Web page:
Having experimented with “Replies” vs “Posts” in my simple design I much prefer using Replies vs Posts.
0 replies is an outlier condition that is very nice to call out. It means someone is in a room by his lonesome with nobody responding to them. 1 is ambiguous and it gets lost in the stream of numbers.
I prefer posts because it is shorter and I don’t think any of this matters…
I just don’t see why we have to be different to every other forum I ever encountered for no particular reason except that “reply” is shorter than “post” in English.
Grouping of OP and replies and calling it posts is something I have not seen anywhere else.
I do think this matters, it calls out empty topics AND it uses a more familiar number to newbies.
Sam's personal "minimal" topic list design
I am fine with using 0 if you prefer that, e.g. 0 posts. Overall I just don’t favor a change here, I think something like removing stars has more support and would clean up the UI a ton more… this is just minor rearrangement of stuff nobody is really complaining about.
Agree! Replies is better and cleare from my point of view.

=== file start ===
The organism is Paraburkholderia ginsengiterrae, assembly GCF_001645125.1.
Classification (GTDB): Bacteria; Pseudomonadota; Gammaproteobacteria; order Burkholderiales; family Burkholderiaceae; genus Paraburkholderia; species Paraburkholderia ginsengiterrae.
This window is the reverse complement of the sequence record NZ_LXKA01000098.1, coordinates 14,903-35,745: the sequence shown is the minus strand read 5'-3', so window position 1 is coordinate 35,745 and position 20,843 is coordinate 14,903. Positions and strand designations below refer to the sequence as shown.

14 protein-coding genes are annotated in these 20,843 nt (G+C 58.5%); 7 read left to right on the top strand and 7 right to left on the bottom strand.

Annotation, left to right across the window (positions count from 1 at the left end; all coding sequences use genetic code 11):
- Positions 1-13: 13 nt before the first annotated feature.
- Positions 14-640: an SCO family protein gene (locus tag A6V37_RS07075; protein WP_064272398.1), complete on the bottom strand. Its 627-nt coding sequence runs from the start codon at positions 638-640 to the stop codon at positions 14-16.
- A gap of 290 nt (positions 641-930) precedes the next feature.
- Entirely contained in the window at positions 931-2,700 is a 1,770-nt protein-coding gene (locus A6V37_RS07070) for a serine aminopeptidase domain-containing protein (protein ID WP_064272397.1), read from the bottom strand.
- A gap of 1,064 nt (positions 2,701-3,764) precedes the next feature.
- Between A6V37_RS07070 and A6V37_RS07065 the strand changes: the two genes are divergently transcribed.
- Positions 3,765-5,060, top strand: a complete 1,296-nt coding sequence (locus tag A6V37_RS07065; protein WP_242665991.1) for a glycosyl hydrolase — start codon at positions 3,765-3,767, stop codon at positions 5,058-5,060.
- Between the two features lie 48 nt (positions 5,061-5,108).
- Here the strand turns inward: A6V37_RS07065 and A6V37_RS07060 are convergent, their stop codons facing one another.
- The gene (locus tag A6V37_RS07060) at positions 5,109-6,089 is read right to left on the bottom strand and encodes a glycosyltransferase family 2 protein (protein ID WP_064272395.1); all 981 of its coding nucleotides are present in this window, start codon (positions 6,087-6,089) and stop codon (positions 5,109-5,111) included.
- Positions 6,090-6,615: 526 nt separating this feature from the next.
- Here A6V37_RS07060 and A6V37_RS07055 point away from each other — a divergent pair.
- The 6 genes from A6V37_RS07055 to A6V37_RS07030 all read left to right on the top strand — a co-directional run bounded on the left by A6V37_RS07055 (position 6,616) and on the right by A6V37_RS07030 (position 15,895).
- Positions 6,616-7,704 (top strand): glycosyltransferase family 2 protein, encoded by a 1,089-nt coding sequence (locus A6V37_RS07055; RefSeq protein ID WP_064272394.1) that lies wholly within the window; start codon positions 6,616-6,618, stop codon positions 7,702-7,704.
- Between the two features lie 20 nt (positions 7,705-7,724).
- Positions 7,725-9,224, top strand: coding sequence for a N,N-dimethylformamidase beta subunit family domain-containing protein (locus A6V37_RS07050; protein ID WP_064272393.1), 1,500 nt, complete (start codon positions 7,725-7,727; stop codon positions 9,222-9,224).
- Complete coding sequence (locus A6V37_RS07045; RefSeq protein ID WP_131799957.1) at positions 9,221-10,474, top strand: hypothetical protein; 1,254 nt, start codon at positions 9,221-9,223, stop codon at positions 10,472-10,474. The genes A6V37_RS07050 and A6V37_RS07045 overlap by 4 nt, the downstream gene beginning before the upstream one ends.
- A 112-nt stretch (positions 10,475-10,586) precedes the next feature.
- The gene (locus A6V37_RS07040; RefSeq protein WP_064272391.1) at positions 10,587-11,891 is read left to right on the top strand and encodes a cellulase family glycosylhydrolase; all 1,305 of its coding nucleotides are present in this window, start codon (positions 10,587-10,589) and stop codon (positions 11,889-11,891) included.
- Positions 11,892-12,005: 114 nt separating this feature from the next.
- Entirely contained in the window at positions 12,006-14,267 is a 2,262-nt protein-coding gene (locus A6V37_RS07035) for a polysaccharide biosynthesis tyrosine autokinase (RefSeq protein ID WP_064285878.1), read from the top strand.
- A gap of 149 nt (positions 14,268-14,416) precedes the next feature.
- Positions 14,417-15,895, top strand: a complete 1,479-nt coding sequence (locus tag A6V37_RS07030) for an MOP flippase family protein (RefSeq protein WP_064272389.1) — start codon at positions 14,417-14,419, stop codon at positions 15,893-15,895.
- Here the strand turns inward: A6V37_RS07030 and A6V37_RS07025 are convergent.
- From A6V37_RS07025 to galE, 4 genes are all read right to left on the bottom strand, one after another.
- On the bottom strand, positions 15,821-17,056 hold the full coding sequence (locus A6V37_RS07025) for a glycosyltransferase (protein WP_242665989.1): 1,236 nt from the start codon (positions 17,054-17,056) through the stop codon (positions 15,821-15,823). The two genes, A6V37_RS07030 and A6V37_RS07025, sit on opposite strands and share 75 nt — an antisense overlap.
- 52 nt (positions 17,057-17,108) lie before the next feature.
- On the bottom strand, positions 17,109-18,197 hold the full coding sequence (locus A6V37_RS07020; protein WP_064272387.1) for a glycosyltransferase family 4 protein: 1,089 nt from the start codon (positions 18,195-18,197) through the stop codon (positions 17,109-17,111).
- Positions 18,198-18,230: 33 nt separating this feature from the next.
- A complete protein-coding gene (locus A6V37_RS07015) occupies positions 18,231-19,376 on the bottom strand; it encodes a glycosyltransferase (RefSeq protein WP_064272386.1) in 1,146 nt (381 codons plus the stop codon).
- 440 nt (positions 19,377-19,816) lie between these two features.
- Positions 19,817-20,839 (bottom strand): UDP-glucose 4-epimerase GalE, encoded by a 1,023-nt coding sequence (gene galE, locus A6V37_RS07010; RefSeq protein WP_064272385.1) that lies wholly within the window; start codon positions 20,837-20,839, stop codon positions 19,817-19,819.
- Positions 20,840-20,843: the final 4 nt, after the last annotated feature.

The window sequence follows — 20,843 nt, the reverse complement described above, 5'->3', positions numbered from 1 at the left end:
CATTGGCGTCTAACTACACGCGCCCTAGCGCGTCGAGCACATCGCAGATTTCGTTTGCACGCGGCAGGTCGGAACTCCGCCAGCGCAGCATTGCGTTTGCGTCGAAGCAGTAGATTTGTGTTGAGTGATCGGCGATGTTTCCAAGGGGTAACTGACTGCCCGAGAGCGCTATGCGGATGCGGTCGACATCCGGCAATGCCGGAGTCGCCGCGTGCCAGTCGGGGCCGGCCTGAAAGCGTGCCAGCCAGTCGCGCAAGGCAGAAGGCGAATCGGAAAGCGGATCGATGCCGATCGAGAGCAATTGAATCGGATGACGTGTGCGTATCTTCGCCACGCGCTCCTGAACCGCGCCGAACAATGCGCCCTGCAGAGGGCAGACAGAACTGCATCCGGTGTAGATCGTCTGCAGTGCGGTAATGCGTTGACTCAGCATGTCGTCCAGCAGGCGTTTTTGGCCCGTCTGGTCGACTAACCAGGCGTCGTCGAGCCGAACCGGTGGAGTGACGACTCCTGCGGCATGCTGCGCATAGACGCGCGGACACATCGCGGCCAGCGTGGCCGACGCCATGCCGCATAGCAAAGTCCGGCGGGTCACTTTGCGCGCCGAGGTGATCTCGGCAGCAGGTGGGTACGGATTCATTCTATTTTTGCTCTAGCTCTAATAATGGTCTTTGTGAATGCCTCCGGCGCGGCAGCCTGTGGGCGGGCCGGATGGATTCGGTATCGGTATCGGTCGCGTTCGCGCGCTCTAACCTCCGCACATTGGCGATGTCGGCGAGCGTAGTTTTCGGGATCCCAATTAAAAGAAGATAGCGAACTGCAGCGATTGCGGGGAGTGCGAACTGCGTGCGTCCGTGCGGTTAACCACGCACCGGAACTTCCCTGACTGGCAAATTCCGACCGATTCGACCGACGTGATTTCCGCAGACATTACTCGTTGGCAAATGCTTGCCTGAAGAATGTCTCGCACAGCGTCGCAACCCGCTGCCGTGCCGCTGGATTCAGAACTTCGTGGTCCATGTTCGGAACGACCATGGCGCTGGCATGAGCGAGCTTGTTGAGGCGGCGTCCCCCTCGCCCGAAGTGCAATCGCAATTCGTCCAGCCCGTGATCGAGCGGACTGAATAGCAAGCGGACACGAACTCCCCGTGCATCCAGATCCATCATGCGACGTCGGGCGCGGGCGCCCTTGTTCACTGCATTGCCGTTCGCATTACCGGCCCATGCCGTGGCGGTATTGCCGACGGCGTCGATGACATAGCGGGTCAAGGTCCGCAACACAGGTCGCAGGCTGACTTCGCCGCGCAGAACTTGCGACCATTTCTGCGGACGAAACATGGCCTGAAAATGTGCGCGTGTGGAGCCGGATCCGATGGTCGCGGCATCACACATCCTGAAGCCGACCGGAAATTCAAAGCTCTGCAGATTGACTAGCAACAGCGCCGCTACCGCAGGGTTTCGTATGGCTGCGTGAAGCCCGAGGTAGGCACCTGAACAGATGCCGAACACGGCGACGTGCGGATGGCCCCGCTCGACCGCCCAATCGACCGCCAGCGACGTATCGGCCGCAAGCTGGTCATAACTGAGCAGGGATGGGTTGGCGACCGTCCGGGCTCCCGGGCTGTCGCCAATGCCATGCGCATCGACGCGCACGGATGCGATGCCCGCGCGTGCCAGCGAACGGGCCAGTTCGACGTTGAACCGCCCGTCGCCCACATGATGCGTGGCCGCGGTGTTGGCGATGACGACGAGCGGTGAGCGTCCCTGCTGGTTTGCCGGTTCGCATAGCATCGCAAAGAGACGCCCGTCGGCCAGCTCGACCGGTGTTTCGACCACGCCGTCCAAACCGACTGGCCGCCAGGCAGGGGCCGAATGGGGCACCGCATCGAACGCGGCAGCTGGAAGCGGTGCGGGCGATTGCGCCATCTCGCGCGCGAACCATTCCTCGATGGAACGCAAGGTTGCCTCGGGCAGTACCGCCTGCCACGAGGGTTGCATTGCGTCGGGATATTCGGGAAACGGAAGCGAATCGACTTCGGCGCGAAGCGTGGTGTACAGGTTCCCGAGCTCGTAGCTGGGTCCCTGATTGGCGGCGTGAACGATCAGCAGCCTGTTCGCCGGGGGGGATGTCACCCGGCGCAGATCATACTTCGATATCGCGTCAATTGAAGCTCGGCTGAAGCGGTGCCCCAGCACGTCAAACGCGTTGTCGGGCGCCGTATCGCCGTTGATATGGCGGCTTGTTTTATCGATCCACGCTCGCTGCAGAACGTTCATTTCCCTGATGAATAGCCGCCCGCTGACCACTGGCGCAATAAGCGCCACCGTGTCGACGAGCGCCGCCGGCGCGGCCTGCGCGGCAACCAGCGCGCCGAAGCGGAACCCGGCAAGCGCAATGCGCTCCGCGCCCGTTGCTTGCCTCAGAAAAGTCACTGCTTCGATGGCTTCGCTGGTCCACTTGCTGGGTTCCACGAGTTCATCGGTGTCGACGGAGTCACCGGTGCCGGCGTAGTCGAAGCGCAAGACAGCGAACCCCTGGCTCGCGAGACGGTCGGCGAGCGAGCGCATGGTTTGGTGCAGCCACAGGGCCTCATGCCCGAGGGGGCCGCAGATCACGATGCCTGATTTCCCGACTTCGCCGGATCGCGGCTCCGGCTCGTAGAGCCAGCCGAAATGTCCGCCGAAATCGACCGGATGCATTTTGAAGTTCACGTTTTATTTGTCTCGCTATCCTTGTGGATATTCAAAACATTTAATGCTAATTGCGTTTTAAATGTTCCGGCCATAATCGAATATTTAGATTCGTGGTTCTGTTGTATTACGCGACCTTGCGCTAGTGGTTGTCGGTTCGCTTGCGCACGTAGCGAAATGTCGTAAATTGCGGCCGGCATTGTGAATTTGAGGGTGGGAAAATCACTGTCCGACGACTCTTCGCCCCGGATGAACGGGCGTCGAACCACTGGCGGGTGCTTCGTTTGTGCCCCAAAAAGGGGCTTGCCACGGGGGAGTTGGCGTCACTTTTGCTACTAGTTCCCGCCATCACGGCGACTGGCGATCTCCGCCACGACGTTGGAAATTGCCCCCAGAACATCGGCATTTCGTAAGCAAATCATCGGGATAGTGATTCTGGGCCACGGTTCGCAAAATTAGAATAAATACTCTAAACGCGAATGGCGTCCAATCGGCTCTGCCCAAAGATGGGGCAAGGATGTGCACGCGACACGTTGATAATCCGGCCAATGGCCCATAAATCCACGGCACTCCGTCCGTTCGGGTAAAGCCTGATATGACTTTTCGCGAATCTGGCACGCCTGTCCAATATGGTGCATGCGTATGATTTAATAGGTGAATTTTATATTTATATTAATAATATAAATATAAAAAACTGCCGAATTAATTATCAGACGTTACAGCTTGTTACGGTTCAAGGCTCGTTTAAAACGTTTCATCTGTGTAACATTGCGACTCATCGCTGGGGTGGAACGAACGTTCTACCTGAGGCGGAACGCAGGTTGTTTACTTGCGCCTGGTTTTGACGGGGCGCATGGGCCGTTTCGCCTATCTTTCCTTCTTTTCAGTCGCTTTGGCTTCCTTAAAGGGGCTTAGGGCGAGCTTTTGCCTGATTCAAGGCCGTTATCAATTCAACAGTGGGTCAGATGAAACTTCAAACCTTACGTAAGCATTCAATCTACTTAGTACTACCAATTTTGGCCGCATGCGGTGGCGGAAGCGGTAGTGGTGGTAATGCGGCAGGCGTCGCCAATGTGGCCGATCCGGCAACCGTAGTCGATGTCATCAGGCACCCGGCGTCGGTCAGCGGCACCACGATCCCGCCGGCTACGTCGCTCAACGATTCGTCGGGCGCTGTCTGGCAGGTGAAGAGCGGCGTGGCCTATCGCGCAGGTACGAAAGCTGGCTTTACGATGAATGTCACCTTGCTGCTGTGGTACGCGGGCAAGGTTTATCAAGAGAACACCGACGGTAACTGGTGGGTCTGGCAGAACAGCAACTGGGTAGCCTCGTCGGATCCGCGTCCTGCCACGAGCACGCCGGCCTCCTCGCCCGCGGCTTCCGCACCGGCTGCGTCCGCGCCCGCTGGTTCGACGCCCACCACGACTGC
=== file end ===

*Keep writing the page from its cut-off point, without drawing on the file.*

Agreed; the semantics used in Discourse are easily my biggest complaint especially when training new moderators. Topics (the whole “thread” and the first post), replies, and posts. It’d be so much easier if the language Discourse used reflected what has become rather standard language in forum communities ime.
Not sure why it needs to be compared to removing stars. It not as useful as that but it also a simpler change. I don’t really see any benefit to using posts and a small benefit to being like everything else.
I think if you want this @sam you need to implement string overrides which has been requested a lot – the ability to change any string in the system without generating a whole new translation. That would solve a broader problem of people wanting to rename likes to “brofists” or topic to “thread” or whatever. Then they can completely customize all the UI text to their satisfaction.